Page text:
So finally, how much ever I dreaded doing this, I’ve sit down to get over with it. Why would I dread writing a blog? Well to describe Paris would be impossible for anyone, let alone in this kind of limited space and ofcourse not in my capability. The city surpasses any description that you’ve read in Lonely Planet or seen on documentaries or movies. Its just the beauty that knocks you over, and makes you feel this cannot be earth. No wonder the (belligerent) Germans wanted to destroy it, the
(jealous) British ridiculed it and the (hopeless) Americans tried to copy it. Thank god all of them failed. Now I won’t embaress my self, or do injustice with Paris by describing its monuments, however I will write a few quiry things about the city and some important notes for the visitor. Actually I’ll do this in two parts, first the quirky things and then a little bit about what to see etc. So here goes…
Now why such high praise for Paris. Everything about it is like a fairy tale. The monuments, patesseries, dressing sense of people, public facilities, everything. The best part though is that walking in Paris is an absolute treat. Infact I’ve walked in excess of 60Kms in 4 days, and that’s when I din’t do anything much of the Louvre. My legs are hurting badly, but you never feel it while walking. The locals love to walk (as quite a lot of the city is a no traffic zone and parking is extremely expensive), the tourists come to walk, and the city has all the facilities for it. Infact every road (even the main roads) have bike paths exclusively for cycles and broad footpaths.
The much feared metro is not all that diffcult to use. Infact I found it quite a breeze and the maps (both fixed and take away) available freely at every station make life quite simple. The maps are ubiquitous with every station or tourist attraction offering you to chose from a range of about 12 -15 maps. Also by Parisian standards the metro is very cheap. Now I don’t agree to the general perception that Paris is expensive. I would say it is frighteningly extortionate. For example you’ve NO public drinkingwater. You’ve to buy and it costs about 2 euros (as much as a small coke). Laundry is about 5 euros, a basic sandwich (which is just absolutely cold berad with a thick block of cheese) 4 euros, a basic meal at a decent resteraunt (not basic as McDonalds/Subway, neither a flashy brasserie) about 20 euros. As they say, all good things come at a price. So 6 euros a day for unlimited travel on the metro is not a lot.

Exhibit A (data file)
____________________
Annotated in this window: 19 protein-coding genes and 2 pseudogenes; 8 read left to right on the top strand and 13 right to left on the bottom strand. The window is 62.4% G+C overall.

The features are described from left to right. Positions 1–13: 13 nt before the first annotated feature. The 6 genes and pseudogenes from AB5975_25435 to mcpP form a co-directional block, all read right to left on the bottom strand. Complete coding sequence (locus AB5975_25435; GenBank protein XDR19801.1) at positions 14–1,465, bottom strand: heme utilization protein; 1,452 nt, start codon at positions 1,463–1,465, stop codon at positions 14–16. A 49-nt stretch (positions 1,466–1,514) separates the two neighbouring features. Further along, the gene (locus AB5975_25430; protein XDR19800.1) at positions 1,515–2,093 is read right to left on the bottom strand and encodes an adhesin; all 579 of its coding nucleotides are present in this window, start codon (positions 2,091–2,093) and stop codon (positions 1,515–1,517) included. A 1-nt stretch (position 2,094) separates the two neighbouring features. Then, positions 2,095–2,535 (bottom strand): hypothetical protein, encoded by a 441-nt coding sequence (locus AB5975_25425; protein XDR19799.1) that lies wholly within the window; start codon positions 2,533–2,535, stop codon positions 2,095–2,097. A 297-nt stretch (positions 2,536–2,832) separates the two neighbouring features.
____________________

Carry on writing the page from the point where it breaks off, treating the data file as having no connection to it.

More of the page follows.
Now a bit about the Parisians. The first thing you would notice is that how bloody well dressed everyone is. The men are extremely fashion conscious and about the women nothing enough could be said. Its almost as if the gendermarie is tasked to weed out all ugly dressed people out of the city. Ah the gendarmerie. The best dressed police force there is on the planet. And big show offs they are too. And the police is on cars, motorbikes,cycles and even skates!!! As much of Paris is a traffic free zone, they have to patrol on bicyles or skates, and its pretty cool. Along with that they do a bit of showboating as well, putting on an impromptu show.
Parisians are fanatic about courtesy. Every conversation starts with a “Bonjour” and ends with “Merci”. I mean everything, ticket counters, food desks, museums, if you ask directions, bars, policy everyone. Hell, I’m sure even if they come to bash your head, they follow the drill. Bonjour – BANG – merci. Well bash your head they well, if you don’t return the courtesy in kind. Well not bash but certainly be prepared for disgusting looks if you do not follow the code.
And they love their wine. One evening when I was exhauseted and returned to the hostel early by about 9pm. The hostel owner suddenly turned up with some wine, called all of us sitting in the lobby out on the footpath. There they had laid out a few tables and some eats. Finally we all had a small wine party right on the footpath in the evening! The funny thing though was that there were 2 French, 1 Spanish, 2 Portugese, 2 Germans, 1 Italian and 1 Inidan. Nobody seemed to know the other’s language but somehow we managed Maybe UN should take some tips on International discussions from hostel Jules Ferry in Paris.
Well that’s about a few quirks of Paris in real short. Tomorrow in part two I’ll try to describe a bit of what to see (and what not) and what is so enchanting about the city. Till then au revoir and let the comments coming
Oops (almost forgot)